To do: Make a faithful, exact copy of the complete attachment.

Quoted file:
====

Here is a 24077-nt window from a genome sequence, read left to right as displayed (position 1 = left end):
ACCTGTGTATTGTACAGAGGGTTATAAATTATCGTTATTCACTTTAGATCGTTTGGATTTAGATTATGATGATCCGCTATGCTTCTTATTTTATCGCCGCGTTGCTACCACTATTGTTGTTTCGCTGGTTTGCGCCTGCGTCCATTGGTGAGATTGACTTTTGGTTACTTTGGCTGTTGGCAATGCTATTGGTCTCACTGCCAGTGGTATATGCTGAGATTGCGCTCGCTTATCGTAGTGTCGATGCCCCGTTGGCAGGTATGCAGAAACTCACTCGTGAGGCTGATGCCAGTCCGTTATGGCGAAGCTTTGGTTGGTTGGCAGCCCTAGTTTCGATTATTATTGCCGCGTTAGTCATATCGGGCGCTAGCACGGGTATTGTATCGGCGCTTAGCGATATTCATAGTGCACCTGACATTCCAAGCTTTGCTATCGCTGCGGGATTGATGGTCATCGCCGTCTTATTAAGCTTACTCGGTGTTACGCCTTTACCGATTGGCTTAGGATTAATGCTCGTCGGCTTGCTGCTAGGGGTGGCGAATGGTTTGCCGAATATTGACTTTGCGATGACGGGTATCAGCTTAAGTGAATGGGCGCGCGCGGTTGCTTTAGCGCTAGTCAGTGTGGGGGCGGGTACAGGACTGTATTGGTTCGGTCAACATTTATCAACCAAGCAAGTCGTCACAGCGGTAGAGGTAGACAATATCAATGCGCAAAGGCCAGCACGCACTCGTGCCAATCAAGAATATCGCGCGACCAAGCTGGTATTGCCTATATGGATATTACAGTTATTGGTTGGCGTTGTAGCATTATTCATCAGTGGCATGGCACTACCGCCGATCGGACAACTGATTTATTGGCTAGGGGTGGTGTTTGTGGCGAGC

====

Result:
Here is a 24077-nt window from a genome sequence, read left to right as displayed (position 1 = left end):
ACCTGTGTATTGTACAGAGGGTTATAAATTATCGTTATTCACTTTAGATCGTTTGGATTTAGATTATGATGATCCGCTATGCTTCTTATTTTATCGCCGCGTTGCTACCACTATTGTTGTTTCGCTGGTTTGCGCCTGCGTCCATTGGTGAGATTGACTTTTGGTTACTTTGGCTGTTGGCAATGCTATTGGTCTCACTGCCAGTGGTATATGCTGAGATTGCGCTCGCTTATCGTAGTGTCGATGCCCCGTTGGCAGGTATGCAGAAACTCACTCGTGAGGCTGATGCCAGTCCGTTATGGCGAAGCTTTGGTTGGTTGGCAGCCCTAGTTTCGATTATTATTGCCGCGTTAGTCATATCGGGCGCTAGCACGGGTATTGTATCGGCGCTTAGCGATATTCATAGTGCACCTGACATTCCAAGCTTTGCTATCGCTGCGGGATTGATGGTCATCGCCGTCTTATTAAGCTTACTCGGTGTTACGCCTTTACCGATTGGCTTAGGATTAATGCTCGTCGGCTTGCTGCTAGGGGTGGCGAATGGTTTGCCGAATATTGACTTTGCGATGACGGGTATCAGCTTAAGTGAATGGGCGCGCGCGGTTGCTTTAGCGCTAGTCAGTGTGGGGGCGGGTACAGGACTGTATTGGTTCGGTCAACATTTATCAACCAAGCAAGTCGTCACAGCGGTAGAGGTAGACAATATCAATGCGCAAAGGCCAGCACGCACTCGTGCCAATCAAGAATATCGCGCGACCAAGCTGGTATTGCCTATATGGATATTACAGTTATTGGTTGGCGTTGTAGCATTATTCATCAGTGGCATGGCACTACCGCCGATCGGACAACTGATTTATTGGCTAGGGGTGGTGTTTGTGGCGAGC